Greg “IdrA” Fields slams his hand on the desk in frustration, watching the 60-second respawn timer start to tick on his screen.
The deadly Kael’Thas ultimate, well-timed by Taylor “Arthelon” Eder, made quick work of his Falstad, leaving Evil Geniuses down one man. Counter Logic Gaming storms into the base, just a few kills away from a BlizzCon championship.
The crowd is silent, thick with anticipation. This is the Fields they were waiting for, the infamous IdrA. It’s the moment where that quiver on his lips smolders into a burning rage. But instead of the self-immolation that became the hallmark of his StarCraft career, it now threatened to melt his entire team.
But Evil Geniuses miraculously repel the attack. Fields maintains his cool, helping them call targets during a frantic fight. They’re still behind, but Fields sees an opportunity.
He hits his Z key, flying behind the enemy team. He nails a hammer on the enemy Jaina, stacking damage fast with his thunderbolt passive. She turns to land the polymorph, but Fields dashes over a wall, out of line of sight, and charges his ultimate. Deadly lightning streaks across the screen, and scores the solo kill.
Evil Geniuses pushes forward to support Fields, and wipe Counter Logic. But with mercenaries pouring into their base, it’s a race to finish the core.
Blood pumps through Fields’ veins, sweaty palms gripping his mouse tight.
The game ends.
Tens of thousands of people cheer, a roar filling the stadium.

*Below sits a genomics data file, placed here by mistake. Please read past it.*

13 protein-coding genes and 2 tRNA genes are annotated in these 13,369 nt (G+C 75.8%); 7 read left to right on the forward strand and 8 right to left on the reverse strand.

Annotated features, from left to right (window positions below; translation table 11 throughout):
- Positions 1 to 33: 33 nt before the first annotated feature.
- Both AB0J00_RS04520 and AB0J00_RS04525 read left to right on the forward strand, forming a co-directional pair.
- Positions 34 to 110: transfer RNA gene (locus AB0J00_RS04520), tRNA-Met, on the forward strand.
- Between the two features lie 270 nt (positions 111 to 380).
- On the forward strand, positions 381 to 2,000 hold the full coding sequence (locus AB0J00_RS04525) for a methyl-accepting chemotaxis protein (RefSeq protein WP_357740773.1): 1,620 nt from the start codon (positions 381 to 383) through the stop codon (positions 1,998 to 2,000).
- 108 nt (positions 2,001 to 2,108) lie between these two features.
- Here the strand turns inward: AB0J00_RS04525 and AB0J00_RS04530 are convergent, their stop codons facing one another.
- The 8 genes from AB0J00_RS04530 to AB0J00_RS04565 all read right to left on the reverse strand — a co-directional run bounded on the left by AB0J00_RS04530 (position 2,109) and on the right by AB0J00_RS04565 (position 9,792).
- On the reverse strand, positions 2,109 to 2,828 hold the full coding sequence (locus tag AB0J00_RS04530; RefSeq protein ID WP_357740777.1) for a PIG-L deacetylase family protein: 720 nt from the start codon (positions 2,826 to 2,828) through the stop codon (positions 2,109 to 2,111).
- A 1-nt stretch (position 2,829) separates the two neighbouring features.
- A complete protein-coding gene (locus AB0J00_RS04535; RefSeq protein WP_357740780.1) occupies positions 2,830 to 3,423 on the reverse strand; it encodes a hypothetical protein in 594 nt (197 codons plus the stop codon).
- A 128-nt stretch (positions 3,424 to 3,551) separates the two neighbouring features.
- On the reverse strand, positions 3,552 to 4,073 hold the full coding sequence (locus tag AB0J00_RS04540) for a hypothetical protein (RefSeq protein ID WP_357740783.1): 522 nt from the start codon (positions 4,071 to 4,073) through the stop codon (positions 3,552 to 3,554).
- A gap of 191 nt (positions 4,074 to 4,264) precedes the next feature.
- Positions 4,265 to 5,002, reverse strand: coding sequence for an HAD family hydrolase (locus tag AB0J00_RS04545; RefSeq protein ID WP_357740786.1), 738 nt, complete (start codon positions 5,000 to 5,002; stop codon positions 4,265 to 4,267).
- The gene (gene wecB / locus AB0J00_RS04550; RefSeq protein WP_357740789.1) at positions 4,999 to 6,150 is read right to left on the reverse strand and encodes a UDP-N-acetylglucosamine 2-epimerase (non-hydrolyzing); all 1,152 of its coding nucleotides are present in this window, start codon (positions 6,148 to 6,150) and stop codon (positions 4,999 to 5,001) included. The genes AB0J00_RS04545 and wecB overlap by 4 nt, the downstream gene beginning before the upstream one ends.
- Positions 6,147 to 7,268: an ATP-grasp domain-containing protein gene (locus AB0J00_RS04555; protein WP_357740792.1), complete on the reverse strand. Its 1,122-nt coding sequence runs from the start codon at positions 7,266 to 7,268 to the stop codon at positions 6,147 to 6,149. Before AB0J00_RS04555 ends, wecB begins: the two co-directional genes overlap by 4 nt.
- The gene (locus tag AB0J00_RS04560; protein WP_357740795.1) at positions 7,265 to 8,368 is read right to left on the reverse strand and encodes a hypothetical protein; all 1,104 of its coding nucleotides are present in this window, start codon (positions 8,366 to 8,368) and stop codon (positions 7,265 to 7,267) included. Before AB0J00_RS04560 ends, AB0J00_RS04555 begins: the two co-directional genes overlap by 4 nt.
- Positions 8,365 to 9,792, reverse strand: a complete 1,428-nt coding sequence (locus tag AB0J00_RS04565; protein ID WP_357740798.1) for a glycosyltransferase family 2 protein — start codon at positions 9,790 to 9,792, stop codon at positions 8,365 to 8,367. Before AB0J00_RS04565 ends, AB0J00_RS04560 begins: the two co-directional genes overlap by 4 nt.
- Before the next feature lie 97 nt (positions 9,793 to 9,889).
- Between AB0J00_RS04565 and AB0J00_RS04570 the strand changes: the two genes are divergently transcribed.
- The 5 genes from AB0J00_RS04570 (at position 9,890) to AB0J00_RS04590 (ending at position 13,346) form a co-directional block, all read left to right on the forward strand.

Fields slowly takes off his headphones, carefully placing them on the desk. He stands up, wiping away a knot of confetti that tangled itself with his glasses. The edges of that trademark smirk tilt slightly upwards. Jacob “LzGamer” Winstead slaps him on the back, laughing.
Evil Geniuses has done it. Fields is a BlizzCon champion.
Eder’s team is Symbiote Gaming, currently the best in the game. But it wasn’t even invited to the event. That makes Fields’ Evil Geniuses squad is the nominal favorite among a field of showmatch teams.
And there will probably only be thousands of fans watching in Anaheim this weekend, not tens of thousands. But some day, they will be. Heroes of the Storm is still only in its technical alpha. A beta—much less an open beta—is still pretty much a dream. But the game is poised to be the next big esport, and it might happen sooner than you think.
After the ridiculous success of League of Legends and Dota 2, the multiplayer online battle arena (MOBA) market is filled with dozens of titles looking to capitalize on the genre’s breakout success and the success of the free-to-play business model.
It’s a phenomenon not unfamiliar to Blizzard. The company watched potential competitors drop like flies as they all tried to replicate the success of its massively popular online RPG World of Warcraft. Now many MOBA competitors are suffering a similar fate as they try to take on League and Dota 2. Just this week, Dawngate, a game that’s received critical acclaim for its take on the genre, shut its doors.
But Heroes of the Storm is here to stay. Yes, it’s backed by one of the behemoths of the video game industry and a leader in esports (the entire MOBA genre was spawned from a user-made modification of Warcraft 3—the original Dota). But that’s not the only reason Heroes will succeed where others have fallen. Blizzard has produced a game that’s not just a hell of a lot of fun, it also reimagines the MOBA itself.